the pures

by rachel yong


Collinsworth sat in the oak room where the Abolitionists had convened earlier that morning. Panel sessions were limited to a maximum of two hours, but as Prime, he could stay in the room as long as he goddamn wanted. Abolitionists – Prime included - were also not allowed to drink, but in that regard, he could do whatever he goddamn wanted too. He could do whatever he goddamn wanted in any regard. He gripped a half empty bottle of scotch and poured himself another glass. He gently replaced the stopper and lifted his glass in one hand to peer through its crystal walls and into the amber liquid inside.

Things were unraveling quickly.

There was no telling what Solomon already knew – he had refused to divulge anything about his meeting with Paltron. Then of course Judy had withdrawn, temper and hair aflame. Word had it that Paltron had gone missing as well– if not on Collinsworth’s orders, though, then by whose? And why? Who could want her gone? Was there something more Paltron knew?

Collinsworth took a sip and swallowed deeply, letting the burn trickle down his insides like rope on fire. He had always had Paltron on his bankroll, and perhaps he’d been foolish to believe that would have been enough to keep her in check, contained. He had underestimated her. He had eagerly played the fool. A frown tugged his worn lips and tired skin down. He was a two-timing pig – he'd taken one look at that stunning woman and assumed he knew what made her tick. He had deigned to think that his ambitions outshined hers – that her dreams were limited to red dresses and money. For the first time he realized that he had no clue what she wanted. Or what she was capable of.

He took another sip of his scotch. Damn her. Damn the way he always felt like a schoolboy around her, twenty five years her senior. He still soured at the memory of their meeting in Blaine, when he’d made a pass at her. He could never erase the look of disgust on her face. All that time he’d been sure she was encouraging him. Every laugh, every wink, every brush against his arm. It was true that he’d always detected some faint ulterior motive of hers in the matter, but he’d never let it concern him. Even then he’d known that his position could be used to climb ladders, and in her case, he had been happy to play the rung. He was just thickheaded enough to believe she enjoyed his company during the climb.

It was always meant to be a mutually beneficial arrangement. He, trapped in a league of inbred intellectuals and needing relief, and she, ready to build her empire based on whatever information he could proffer her. But now he saw clearly that it was Paltron, rather than he, that had always held the upper hand. Sex had been her way of possessing him, of making him her puppet – and he had participated wholeheartedly.

So what now? If it wasn’t the money or the sex she was after, then what?

The factory collapse did ooze of her.

His fingers tightened around his glass. He couldn’t imagine she would sink so low to cause thousands of Pure deaths for the chance at a break. Was there even such a thing anymore? What was the significance of being the first microtext in thousands? Real time information buried the lede. Any Joe could be first – but perhaps it took a Jean to stay on top.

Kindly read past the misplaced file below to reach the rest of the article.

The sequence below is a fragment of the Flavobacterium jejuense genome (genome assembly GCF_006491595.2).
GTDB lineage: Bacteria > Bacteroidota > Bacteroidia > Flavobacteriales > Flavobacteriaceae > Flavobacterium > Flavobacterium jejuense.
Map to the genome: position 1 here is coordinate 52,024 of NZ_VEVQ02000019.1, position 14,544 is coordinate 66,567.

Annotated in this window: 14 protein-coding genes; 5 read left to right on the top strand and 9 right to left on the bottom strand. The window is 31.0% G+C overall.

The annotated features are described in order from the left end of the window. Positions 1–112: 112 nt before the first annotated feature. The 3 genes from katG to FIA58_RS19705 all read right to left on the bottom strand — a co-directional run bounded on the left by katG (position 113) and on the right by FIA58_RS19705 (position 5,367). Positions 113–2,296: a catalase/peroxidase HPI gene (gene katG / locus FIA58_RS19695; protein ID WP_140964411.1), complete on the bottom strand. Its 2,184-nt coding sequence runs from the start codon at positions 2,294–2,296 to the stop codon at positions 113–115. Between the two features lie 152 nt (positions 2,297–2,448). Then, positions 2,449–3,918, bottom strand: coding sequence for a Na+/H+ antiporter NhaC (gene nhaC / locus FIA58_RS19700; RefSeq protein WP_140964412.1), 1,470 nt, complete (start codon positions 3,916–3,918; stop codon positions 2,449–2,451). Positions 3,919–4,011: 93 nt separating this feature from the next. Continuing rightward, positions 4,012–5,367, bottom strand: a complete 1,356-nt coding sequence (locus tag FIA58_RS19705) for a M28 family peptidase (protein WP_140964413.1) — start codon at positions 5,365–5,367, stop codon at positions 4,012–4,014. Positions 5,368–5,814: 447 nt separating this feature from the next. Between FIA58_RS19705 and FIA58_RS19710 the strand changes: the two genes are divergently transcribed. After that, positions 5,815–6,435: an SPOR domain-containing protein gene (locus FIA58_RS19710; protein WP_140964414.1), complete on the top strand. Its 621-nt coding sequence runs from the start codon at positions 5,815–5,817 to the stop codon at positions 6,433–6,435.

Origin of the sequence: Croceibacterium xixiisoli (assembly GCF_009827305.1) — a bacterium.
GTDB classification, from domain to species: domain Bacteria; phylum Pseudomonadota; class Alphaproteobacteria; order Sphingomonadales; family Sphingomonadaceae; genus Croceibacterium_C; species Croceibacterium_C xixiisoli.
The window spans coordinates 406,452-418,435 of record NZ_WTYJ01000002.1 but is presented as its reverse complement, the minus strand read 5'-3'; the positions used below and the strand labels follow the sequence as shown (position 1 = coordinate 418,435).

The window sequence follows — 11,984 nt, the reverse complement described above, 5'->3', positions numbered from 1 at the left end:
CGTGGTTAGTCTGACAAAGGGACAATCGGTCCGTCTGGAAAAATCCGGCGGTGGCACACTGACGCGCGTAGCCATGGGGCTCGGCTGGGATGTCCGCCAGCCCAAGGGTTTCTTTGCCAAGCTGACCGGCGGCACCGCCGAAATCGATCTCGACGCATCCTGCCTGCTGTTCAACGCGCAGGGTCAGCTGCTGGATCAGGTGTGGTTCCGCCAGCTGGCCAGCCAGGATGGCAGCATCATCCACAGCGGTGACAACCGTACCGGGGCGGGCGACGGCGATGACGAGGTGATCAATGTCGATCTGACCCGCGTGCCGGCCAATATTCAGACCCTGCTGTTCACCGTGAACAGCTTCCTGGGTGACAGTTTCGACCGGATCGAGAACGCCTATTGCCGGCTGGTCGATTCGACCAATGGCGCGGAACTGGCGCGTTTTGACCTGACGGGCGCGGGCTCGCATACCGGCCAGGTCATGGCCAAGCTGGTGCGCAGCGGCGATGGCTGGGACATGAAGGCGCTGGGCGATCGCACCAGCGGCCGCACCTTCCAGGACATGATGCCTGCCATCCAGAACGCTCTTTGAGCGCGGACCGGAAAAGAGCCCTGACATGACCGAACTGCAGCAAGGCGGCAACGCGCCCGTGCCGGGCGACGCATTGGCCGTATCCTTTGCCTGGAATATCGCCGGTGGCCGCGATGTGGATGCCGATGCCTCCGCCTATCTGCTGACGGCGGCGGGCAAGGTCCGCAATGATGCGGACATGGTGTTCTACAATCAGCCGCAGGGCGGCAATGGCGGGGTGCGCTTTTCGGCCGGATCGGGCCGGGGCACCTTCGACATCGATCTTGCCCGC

His lips puckered. No matter her reason, it was his job now to keep the situation under control. It was a political game, and he was the king of politics.

He just needed his next move.

He took another long, slow sip, his bright, 1-color hair reflecting the waning afternoon light. He was old. He’d lived a long life. He wasn’t about to let two women and a black man get in the way of it all now.


Kaemi gripped at her stomach, her palm cradling the tiny life form inside of her. The baby was kicking, but more urgently than ever before. What was the matter? She wasn’t due for several weeks. The baby kicked again –

“Oh!” Kaemi let slip.

Williams, up ahead with the girl, turned. “You okay ma'am?”

Kaemi smiled a tight smile. “Yes, thank you.”

Sandy turned back as well. “We’re almost there. Don’t worry.”

Kaemi couldn’t help noticing the air of happiness in Sandy’s voice. A young girl, so far from home. Kaemi wondered what it must have been like to grow up in the bad part. She hadn’t spent much time there herself – it wasn’t a place known for its kindness to black people. Or any minorities for that matter.

In Klammath, where Kaemi had spent most of her life, there were distinct boroughs where the rules were clear. Stick to your borough and you were safe – except for the sneers, of course, who were the constant exception to the rule. Kaemi was suddenly reminded of Meg, the sweet messenger who'd been slain by sneers for venturing through Brownsborough. Her wake felt like so long ago now.

In the bad part, though, the common understanding was that there were no rules – anybody could turn violent at any time. And the bad part still had guns – lots of them.

She took a deep breath, rubbed her palm against her belly, and felt thankful they would be back in the caves soon. She was comfortable there, and they would be a sufficient place to hide until the war with Klammath blew over. Until Dirth returned. Then she could be home again.

She felt another pain in her stomach, this time worse than before. She winced.

Williams and Sandy had already turned back towards the path ahead. They were young. Let them be young.

 




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